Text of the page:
Fabian Oettl is the product manager for rotating electrical machines testing and monitoring at OMICRON. We asked him recently about his job, the importance of machine testing and current trends, as well as how OMICRON solutions help engineers daily with the assessment of machine condition and reliability.
Why is the regular electrical testing of rotating machines so important?
FO: During factory acceptance testing (FAT) and commissioning, electrical testing verifies the material and performance quality of machines. For utilities and at industrial plants, electrical testing and PD monitoring help engineers to avoid costly unplanned outages, as well as to manage resources and plan maintenance periods more efficiently for in-service machines. Lastly, service providers rely on electrical testing and PD monitoring to verify whether machine repairs were performed successfully and to ensure long-term stability.
Are there any specific trends that are driving the importance of rotating machine testing?
FO: The market has experienced an increase in testing and PD monitoring during the past decade. This is due in part to the fact that the in-service behavior of the machines has changed. For example, an increasing amount of starts and stops per year exposes machines to a higher stress level than they were designed for. Additionally, machines have been economically streamlined to such a degree from a thermal, electrical and mechanical point-of-view. There is very little buffer should something go wrong. Last but not least, operators are moving from a time-based maintenance to a more optimized condition-based maintenance.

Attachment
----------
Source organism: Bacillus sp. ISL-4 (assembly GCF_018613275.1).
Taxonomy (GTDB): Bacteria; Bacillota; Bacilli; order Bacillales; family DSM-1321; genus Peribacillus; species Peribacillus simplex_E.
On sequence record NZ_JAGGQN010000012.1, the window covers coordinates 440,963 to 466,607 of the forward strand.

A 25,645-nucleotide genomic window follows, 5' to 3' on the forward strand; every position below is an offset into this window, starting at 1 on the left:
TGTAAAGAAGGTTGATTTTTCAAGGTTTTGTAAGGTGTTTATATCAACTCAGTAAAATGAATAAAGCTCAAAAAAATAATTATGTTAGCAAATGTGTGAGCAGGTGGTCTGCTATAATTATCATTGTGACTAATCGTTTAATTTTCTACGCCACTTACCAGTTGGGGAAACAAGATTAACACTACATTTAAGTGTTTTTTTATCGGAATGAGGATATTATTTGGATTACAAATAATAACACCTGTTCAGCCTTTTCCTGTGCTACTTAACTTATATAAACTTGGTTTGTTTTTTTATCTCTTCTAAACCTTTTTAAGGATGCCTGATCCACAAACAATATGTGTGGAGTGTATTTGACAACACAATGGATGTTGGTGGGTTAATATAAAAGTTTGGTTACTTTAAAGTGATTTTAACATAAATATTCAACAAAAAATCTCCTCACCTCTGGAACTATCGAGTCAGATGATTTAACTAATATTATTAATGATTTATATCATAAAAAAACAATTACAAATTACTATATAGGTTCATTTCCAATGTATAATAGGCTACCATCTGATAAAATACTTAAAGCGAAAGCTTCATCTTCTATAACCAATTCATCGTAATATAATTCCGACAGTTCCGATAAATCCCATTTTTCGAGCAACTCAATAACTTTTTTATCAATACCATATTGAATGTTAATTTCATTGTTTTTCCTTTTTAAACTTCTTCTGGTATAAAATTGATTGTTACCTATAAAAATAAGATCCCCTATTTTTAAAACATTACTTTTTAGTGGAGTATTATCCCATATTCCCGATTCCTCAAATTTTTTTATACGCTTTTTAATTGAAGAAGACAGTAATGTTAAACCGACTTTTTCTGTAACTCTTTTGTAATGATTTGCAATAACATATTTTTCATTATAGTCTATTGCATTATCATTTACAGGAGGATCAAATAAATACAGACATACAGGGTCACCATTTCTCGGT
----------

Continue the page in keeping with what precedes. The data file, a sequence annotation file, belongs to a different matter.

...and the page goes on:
What types of tests is OMICRON focused on for rotating machines?
FO: We are focused on the electrical testing of the winding and the winding insulation for both stators and rotors in motors and generators. This ranges from a simple winding resistance test to capacitance and dissipation/power factor measurements as well as more complex partial discharge (PD) analysis and beyond.
On which types of rotating machines are these electrical tests performed?
FO: In principle on every machine. Starting from low-voltage motors up to the biggest hydro generators with an inner diameter of higher than 15 meters or even nuclear power plant turbo generators with a nominal voltage up to 27 kV. Testing of high-voltage industrial motors has become more and more important too, as an unplanned outage of such machines stops the whole manufacturing line they are a part of.
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